LOGAN SQUARE — Neighbors and local artists are teaming up to create a community installation for Día de los Muertos in the heart of Logan Square with handmade flags and altars.
The installation will debut at the end of October at the Comfort Station, an interdisciplinary arts space at 2579 N. Milwaukee Ave. Hand-sewn flags, banners and quilts will be installed on the blue structure outside of the building, along with ofrendas, or altars, made by local artists.
Día de los Muertos is celebrated Oct. 31-Nov. 2 across Mexico and the United States to remember loved ones who have died. The days coincide with the Catholic holidays All Saints’ Day and All Souls’ Day, but the holiday came out of ancient Aztec traditions.
The Logan Square installation will mourn lost loved ones and neighborhood institutions that have vanished as the area has gentrified, like the Megamall flea market that was torn down for a massive luxury apartment complex.
With “everything that’s happened in Logan Square with displacement and COVID, we’ve been through a lot, and I feel like it’s really important to talk about what that means for us,” said Norma Rios-Sierra, event organizer and board member at the Logan Square Neighborhood Association. “It’s not just about mourning people, but also about spaces, and how that changes our environment and ability to enjoy our community.”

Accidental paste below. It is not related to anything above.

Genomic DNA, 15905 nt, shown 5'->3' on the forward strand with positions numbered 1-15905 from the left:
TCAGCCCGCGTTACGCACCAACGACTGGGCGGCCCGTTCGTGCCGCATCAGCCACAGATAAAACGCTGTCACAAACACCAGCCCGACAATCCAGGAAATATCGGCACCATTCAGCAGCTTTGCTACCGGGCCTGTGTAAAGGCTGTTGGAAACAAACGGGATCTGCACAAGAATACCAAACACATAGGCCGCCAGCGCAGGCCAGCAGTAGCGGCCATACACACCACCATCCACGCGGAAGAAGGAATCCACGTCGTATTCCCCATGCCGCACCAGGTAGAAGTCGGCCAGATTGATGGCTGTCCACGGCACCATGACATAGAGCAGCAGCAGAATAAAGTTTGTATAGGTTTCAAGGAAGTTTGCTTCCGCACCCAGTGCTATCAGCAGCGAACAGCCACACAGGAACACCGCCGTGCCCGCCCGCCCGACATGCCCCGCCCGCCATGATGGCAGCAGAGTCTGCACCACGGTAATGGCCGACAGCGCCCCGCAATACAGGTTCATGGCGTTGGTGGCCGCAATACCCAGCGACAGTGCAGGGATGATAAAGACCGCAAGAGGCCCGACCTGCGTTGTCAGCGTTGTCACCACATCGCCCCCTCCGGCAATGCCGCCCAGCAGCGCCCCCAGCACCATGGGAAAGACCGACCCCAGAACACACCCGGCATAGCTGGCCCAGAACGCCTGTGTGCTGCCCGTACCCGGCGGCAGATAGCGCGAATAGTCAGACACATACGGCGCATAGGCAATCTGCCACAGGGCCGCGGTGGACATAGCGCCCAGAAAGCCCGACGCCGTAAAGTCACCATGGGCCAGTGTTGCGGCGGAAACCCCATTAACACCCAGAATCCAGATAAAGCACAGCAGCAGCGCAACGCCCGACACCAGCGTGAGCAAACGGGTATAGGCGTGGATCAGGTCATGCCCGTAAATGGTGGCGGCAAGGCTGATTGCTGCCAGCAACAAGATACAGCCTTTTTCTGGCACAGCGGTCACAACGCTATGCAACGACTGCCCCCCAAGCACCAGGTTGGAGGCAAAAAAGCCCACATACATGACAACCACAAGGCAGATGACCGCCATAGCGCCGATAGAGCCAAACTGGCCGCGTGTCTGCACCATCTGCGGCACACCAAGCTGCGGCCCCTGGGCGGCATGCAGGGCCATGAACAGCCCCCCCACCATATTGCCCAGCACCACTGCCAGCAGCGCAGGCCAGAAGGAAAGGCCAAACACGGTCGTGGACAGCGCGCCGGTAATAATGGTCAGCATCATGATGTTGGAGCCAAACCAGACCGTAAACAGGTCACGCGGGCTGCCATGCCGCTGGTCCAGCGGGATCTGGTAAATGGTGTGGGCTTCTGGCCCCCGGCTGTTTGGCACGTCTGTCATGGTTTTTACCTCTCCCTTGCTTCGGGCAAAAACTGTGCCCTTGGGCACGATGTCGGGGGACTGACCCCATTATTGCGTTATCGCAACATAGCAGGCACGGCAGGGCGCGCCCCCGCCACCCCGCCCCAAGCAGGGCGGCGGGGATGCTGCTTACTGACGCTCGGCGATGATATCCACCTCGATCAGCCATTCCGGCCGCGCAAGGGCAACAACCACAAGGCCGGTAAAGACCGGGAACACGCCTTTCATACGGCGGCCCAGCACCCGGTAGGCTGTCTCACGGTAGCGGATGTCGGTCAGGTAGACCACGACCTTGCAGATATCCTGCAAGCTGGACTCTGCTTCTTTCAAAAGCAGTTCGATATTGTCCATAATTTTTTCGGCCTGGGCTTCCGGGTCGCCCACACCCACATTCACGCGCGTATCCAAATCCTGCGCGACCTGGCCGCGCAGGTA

Carinna Yepez and Erica Maria Littlejohn from The School of the Art Institute of Chicago are leading sewing workshops out of the Comfort Station to help neighbors make the flags and other pieces of fiber art for the installation.
The artists have held two workshops so far and four more are planned through the end of October. The next one is set for 11 a.m.-2 p.m. Sunday. All of the workshops are free and open to the public.
For more information about the sewing workshops, visit the Comfort Station’s website.
“We’re really here to sew together, build community within the spaces we’re taking up. We do this in unity,” Yepez said, adding that neighbors don’t have to be of Mexican descent to join the effort or celebrate the holiday.
Rios-Sierra said the workshops allow people who maybe otherwise wouldn’t have met to come together and mourn as they create art.
“We’ve all been through so much. Some of us have had it much harder than others. I think it’s really important for the community to collectively mourn the loss we have all faced,” she said.
Nine local artists are creating the ofrendas. The installation will be the centerpiece of a Día de los Muertos celebration at the Comfort Station Oct. 30 with live music and local vendors.
“The beautiful thing about Día de los Muertos is it’s such a beautiful way to honor our loved ones. It’s not just about death. It’s about reminding us that we only have one life,” Rios-Sierra said. “The only thing that’s certain is that we won’t be here forever, so we should make the most of it while we’re here.”
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